# Velocity of an axisymmetric, steady, irrotational flow

The Question:

Suppose we have an axisymmetric, steady, incompressible flow whose velocity $$\vec u (r,\theta ,z)=u_r(r,\theta ,z)\vec e_r+u_\theta(r,\theta ,z) \vec e_\theta+u_z(r,\theta ,z) \vec e_z$$ in cylindrical coordinates only has $\vec e_\theta$ component (i.e. the transverse component).

If the fluid in $r<a$ rotates rigidly about the $z$-axis with angular velocity $\Omega$, whereas the fluid in $r≥a$ is irrotational, show that the velocity in $r≥a$ is given by

$$\vec u=\Omega \frac{a^2}{r}\vec e_\theta$$

My Attempt:

In cylindrical coordinates the curl of $\vec u$ is

$$\vec \nabla \times \vec u=\bigg(\frac 1r \frac{\partial u_z}{\partial \theta}-\frac{\partial u_\theta}{\partial z} \bigg) \vec e_r+\bigg(\frac{\partial u_r}{\partial z}-\frac{\partial u_z}{\partial r} \bigg)\vec e_\theta+\frac 1r \bigg(\frac{\partial (ru_\theta)}{\partial r}-\frac{\partial u_r}{\partial \theta} \bigg)\vec e_z$$

In the region $r≥a$, the fluid is irrotational, so $\vec \nabla \times \vec u=\vec 0$. Moreover, we are given that $u_r=u_z=0$, so if we plug this in we get

\begin{align} & \vec 0 = \vec \nabla \times \vec u=\bigg(-\frac{\partial u_\theta}{\partial z} \bigg) \vec e_r+\frac 1r \bigg(\frac{\partial (ru_\theta)}{\partial r}\bigg) \vec e_z \\ \implies & \frac{\partial u_\theta}{\partial z}=\frac{\partial (ru_\theta)}{\partial r}=0 \\ \implies & ru_\theta = f(\theta) \\ \implies & u_\theta = \frac 1r f(\theta) \end{align}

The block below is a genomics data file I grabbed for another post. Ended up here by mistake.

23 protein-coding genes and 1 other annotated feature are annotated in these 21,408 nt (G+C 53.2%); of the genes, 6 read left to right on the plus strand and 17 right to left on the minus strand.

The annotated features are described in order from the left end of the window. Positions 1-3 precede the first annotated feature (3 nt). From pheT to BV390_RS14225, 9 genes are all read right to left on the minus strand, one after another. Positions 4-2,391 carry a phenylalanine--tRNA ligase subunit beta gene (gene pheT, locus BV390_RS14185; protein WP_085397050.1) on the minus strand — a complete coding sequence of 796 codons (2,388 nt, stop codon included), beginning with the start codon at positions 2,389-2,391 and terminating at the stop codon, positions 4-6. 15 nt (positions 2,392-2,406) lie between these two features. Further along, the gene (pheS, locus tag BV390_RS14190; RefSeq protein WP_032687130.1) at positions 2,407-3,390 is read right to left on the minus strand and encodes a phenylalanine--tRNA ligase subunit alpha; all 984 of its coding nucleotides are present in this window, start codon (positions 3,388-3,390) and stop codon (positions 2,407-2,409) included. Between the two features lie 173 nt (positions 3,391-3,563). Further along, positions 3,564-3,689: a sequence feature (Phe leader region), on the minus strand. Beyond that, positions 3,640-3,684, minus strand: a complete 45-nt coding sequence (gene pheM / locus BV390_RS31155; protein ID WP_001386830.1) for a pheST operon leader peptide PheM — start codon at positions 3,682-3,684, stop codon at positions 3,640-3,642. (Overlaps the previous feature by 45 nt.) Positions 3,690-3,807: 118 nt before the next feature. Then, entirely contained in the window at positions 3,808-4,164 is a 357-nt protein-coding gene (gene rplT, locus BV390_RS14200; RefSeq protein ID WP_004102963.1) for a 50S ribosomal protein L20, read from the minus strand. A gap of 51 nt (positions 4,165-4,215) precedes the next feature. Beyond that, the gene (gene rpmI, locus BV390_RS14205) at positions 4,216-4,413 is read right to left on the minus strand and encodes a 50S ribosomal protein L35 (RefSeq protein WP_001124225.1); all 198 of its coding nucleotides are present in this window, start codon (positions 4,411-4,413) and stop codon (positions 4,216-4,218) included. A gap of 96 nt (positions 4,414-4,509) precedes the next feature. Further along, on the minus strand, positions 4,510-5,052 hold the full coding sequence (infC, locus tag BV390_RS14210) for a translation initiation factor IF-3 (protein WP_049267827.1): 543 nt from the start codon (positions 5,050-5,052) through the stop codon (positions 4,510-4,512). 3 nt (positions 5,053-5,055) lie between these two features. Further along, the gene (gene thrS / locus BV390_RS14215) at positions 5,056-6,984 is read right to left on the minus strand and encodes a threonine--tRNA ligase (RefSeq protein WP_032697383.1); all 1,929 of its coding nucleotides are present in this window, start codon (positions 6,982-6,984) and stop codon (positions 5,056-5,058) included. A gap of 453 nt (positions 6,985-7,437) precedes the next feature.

And then I am stuck. How should I proceed from here?

$$\frac{1}{r}\frac{\partial u_z}{\partial\theta}=\frac{\partial u_\theta}{\partial z}\implies r\frac{\partial u_\theta}{\partial z}=0$$

and

$$\frac{1}{r}\frac{\partial u_r}{\partial\theta}=\frac{\partial u_\theta}{\partial r}\implies r\frac{\partial u_\theta}{\partial r}=0$$

$r\neq0$

$$ru_\theta(\theta)=f(\theta)$$

Use a matching condition at $r=a$

$$u_\theta(\theta)=\frac{f(\theta)}{a}=\Omega a$$

$$\therefore f(\theta)=\Omega a^2$$

• May I ask why $u_\theta = \Omega a$ at $r=a$? Commented May 30, 2018 at 16:17
• Because $u_\theta$ models tangential velocity which is given by $v=\omega r$ Commented May 30, 2018 at 16:33